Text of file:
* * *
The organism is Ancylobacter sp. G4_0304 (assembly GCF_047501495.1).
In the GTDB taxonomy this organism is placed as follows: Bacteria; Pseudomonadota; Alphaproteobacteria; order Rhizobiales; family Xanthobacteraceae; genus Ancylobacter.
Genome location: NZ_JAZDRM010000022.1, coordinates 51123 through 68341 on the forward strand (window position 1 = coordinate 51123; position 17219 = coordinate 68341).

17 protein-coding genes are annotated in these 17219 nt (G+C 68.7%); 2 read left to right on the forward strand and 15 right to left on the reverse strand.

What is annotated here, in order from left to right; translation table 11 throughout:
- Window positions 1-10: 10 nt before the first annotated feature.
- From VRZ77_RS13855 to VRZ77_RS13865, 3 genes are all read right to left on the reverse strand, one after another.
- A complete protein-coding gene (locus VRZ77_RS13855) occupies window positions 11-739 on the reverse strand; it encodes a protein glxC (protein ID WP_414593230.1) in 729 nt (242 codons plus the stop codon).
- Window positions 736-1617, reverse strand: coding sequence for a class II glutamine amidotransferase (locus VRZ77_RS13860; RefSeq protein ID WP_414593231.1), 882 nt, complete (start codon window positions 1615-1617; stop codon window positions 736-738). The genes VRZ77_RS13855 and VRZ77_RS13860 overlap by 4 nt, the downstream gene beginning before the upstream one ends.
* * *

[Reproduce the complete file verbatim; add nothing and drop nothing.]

The organism is Ancylobacter sp. G4_0304 (assembly GCF_047501495.1).
In the GTDB taxonomy this organism is placed as follows: Bacteria; Pseudomonadota; Alphaproteobacteria; order Rhizobiales; family Xanthobacteraceae; genus Ancylobacter.
Genome location: NZ_JAZDRM010000022.1, coordinates 51123 through 68341 on the forward strand (window position 1 = coordinate 51123; position 17219 = coordinate 68341).

17 protein-coding genes are annotated in these 17219 nt (G+C 68.7%); 2 read left to right on the forward strand and 15 right to left on the reverse strand.

What is annotated here, in order from left to right; translation table 11 throughout:
- Window positions 1-10: 10 nt before the first annotated feature.
- From VRZ77_RS13855 to VRZ77_RS13865, 3 genes are all read right to left on the reverse strand, one after another.
- A complete protein-coding gene (locus VRZ77_RS13855) occupies window positions 11-739 on the reverse strand; it encodes a protein glxC (protein ID WP_414593230.1) in 729 nt (242 codons plus the stop codon).
- Window positions 736-1617, reverse strand: coding sequence for a class II glutamine amidotransferase (locus VRZ77_RS13860; RefSeq protein ID WP_414593231.1), 882 nt, complete (start codon window positions 1615-1617; stop codon window positions 736-738). The genes VRZ77_RS13855 and VRZ77_RS13860 overlap by 4 nt, the downstream gene beginning before the upstream one ends.